Published: January 30th 2013January 30th 2013
Shanghai at night
My new home starting February 23rd
Before heading off to China for the semester, I find myself in a strange limbo between vacation and school. All my Babson peers have already begun classes or flown off to their study abroad destinations. However, my program does not begin for nearly another month and I'm attempting to fill the time with my measely 15 hours of on-campus work and attending biweekly Mandarin language classes at Babson. Despite the "calm before the storm," my excitement and anxiety are slowly building. Chelsea, my Sigma sister and close friend throughout our travels in London, England last summer, studied in Shanghai last semester. I've been attempting to pick her brain and extract as much information as possible about her experiences in China to facilitate my own cultural learning curve. To my dismay, my latest discovery included her concession that local Shanghainese food is disgusting and that McDonald's will become my best friend... too bad I hate fast food even in America. I guess I'll have to find restaurants I like, learn to cook in less than a month, or make peace with the fact that I'll be living off spiders and dog for over 3 months.
Despite my apprehension of edible insects
and household pets, I am also losing sleep over the fact that I know very little Mandarin. Although my one semester (and counting) have created a solid, elementary foundation, I'm not sure the vocabulary I've been learning will really help me when I'm lost in the city, trying to figure out the public transportation system, or ordering food in a restaurant. Nevertheless, I recently purchased 2 travel guides to Shanghai and Chinese customs that will hopefully guide my travels and I'm bringing along my textbook to ensure all my useless vocabulary is close at hand. In other words, I'm really banking on the fact that people in Shanghai are pretty fluent in English.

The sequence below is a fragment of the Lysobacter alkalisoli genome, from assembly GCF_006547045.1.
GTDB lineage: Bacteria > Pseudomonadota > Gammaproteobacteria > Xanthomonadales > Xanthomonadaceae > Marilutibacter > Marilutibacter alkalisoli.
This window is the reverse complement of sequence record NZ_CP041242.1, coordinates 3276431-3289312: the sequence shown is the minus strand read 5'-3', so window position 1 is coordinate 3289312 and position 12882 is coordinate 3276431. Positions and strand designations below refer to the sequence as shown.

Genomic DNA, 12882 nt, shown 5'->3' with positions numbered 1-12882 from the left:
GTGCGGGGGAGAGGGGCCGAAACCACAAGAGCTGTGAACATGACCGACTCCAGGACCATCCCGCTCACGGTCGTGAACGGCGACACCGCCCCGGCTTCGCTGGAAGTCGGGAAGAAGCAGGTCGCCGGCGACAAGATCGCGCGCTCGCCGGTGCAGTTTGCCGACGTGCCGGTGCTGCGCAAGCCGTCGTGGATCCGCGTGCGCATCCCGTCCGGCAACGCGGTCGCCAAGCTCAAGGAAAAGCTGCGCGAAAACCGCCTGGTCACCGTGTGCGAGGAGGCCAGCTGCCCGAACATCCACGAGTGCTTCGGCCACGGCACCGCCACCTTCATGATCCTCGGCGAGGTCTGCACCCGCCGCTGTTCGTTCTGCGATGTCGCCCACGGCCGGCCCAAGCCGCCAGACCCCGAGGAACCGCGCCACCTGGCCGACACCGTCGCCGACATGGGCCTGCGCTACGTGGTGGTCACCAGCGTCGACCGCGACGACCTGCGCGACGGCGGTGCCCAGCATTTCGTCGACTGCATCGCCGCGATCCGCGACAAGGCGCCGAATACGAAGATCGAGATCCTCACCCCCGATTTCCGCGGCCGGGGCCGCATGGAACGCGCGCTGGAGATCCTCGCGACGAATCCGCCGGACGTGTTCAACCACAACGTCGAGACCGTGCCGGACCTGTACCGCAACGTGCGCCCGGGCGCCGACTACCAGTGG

What I've gathered from people who have traveled to Shanghai as well as those who live there, is that my life will be exponentially different. Some of the obvious aspects are of course the culture, the food, the language, the people, the currency, the classes I will be taking, and living in a big city. However, I expect that the other Americans on my program will be just as unfamiliar and unsettled with the surroundings as me and hopefully there will be alleviation in numbers. The
The East China Normal University where I will be studying for 3.5 months
whole reason I chose to go to China, other than the fact that it is up and coming for business, is because I wanted to push myself outside of my comfort zone and I expect to do just that. Which leads me to my goals for the semester:
• try food I would never have dreamed of eating
• have a full conversation in Mandarin with a native speaker
• wander around the city and stumble upon a "hidden gem"
• become a regular at a cafe, restaurant, or bar
• get a tailored suit (I hear it's a must)
• befriend a local, Chinese student
• travel to Chengdu (to pet a panda) and hike Huang Shan (or take a gondola up) to see the view
• travel to Hong Kong and hopefully Taiwan (depending on the visa situation)
• compare Chinese business to American business
• (if credits allow) enroll in the Organizational Internship
• meet with a business person and get their opinions on globalization
• gain conversational proficiency in Mandarin
• learn about business customs in China
• attend 90% of classes (there's no class on Fridays so that shouldn't be too difficult)
• make friends in the puny classes
• visit Babsonites studying nearby
That's all for my one-month-to-departure blog post. Tune in next time as February 23rd inches closer.